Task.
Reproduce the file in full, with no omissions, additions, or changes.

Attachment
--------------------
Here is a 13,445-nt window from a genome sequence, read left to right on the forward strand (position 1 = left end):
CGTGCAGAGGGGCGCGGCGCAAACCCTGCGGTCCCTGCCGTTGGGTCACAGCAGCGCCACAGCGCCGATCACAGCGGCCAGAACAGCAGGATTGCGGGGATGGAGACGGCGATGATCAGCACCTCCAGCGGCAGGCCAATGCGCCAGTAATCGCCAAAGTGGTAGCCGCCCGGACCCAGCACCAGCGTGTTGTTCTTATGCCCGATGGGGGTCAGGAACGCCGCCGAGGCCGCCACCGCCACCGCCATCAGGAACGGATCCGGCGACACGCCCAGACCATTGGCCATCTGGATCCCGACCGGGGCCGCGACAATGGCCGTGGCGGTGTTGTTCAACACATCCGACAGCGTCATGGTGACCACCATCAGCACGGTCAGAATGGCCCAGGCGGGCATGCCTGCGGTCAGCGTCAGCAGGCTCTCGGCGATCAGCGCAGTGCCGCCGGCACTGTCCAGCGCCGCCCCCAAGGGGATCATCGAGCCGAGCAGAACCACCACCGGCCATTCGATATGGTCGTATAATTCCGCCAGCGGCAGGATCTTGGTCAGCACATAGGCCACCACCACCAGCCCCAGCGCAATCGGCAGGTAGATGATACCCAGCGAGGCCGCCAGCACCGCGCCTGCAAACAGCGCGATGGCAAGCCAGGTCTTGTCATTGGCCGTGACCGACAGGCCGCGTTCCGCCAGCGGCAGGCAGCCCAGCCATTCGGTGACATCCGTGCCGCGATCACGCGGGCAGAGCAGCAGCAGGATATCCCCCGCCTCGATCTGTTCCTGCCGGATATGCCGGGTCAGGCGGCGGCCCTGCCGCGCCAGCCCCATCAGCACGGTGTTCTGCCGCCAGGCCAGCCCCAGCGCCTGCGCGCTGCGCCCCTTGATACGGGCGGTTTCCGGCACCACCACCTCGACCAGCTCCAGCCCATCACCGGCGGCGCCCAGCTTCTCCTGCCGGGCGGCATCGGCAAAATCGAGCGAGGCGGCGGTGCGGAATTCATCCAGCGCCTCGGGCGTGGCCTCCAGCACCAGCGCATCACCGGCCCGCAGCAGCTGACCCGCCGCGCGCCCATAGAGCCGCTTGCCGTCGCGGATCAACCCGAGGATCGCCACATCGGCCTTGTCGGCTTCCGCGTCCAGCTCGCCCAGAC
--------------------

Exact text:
Here is a 13,445-nt window from a genome sequence, read left to right on the forward strand (position 1 = left end):
CGTGCAGAGGGGCGCGGCGCAAACCCTGCGGTCCCTGCCGTTGGGTCACAGCAGCGCCACAGCGCCGATCACAGCGGCCAGAACAGCAGGATTGCGGGGATGGAGACGGCGATGATCAGCACCTCCAGCGGCAGGCCAATGCGCCAGTAATCGCCAAAGTGGTAGCCGCCCGGACCCAGCACCAGCGTGTTGTTCTTATGCCCGATGGGGGTCAGGAACGCCGCCGAGGCCGCCACCGCCACCGCCATCAGGAACGGATCCGGCGACACGCCCAGACCATTGGCCATCTGGATCCCGACCGGGGCCGCGACAATGGCCGTGGCGGTGTTGTTCAACACATCCGACAGCGTCATGGTGACCACCATCAGCACGGTCAGAATGGCCCAGGCGGGCATGCCTGCGGTCAGCGTCAGCAGGCTCTCGGCGATCAGCGCAGTGCCGCCGGCACTGTCCAGCGCCGCCCCCAAGGGGATCATCGAGCCGAGCAGAACCACCACCGGCCATTCGATATGGTCGTATAATTCCGCCAGCGGCAGGATCTTGGTCAGCACATAGGCCACCACCACCAGCCCCAGCGCAATCGGCAGGTAGATGATACCCAGCGAGGCCGCCAGCACCGCGCCTGCAAACAGCGCGATGGCAAGCCAGGTCTTGTCATTGGCCGTGACCGACAGGCCGCGTTCCGCCAGCGGCAGGCAGCCCAGCCATTCGGTGACATCCGTGCCGCGATCACGCGGGCAGAGCAGCAGCAGGATATCCCCCGCCTCGATCTGTTCCTGCCGGATATGCCGGGTCAGGCGGCGGCCCTGCCGCGCCAGCCCCATCAGCACGGTGTTCTGCCGCCAGGCCAGCCCCAGCGCCTGCGCGCTGCGCCCCTTGATACGGGCGGTTTCCGGCACCACCACCTCGACCAGCTCCAGCCCATCACCGGCGGCGCCCAGCTTCTCCTGCCGGGCGGCATCGGCAAAATCGAGCGAGGCGGCGGTGCGGAATTCATCCAGCGCCTCGGGCGTGGCCTCCAGCACCAGCGCATCACCGGCCCGCAGCAGCTGACCCGCCGCGCGCCCATAGAGCCGCTTGCCGTCGCGGATCAACCCGAGGATCGCCACATCGGCCTTGTCGGCTTCCGCGTCCAGCTCGCCCAGAC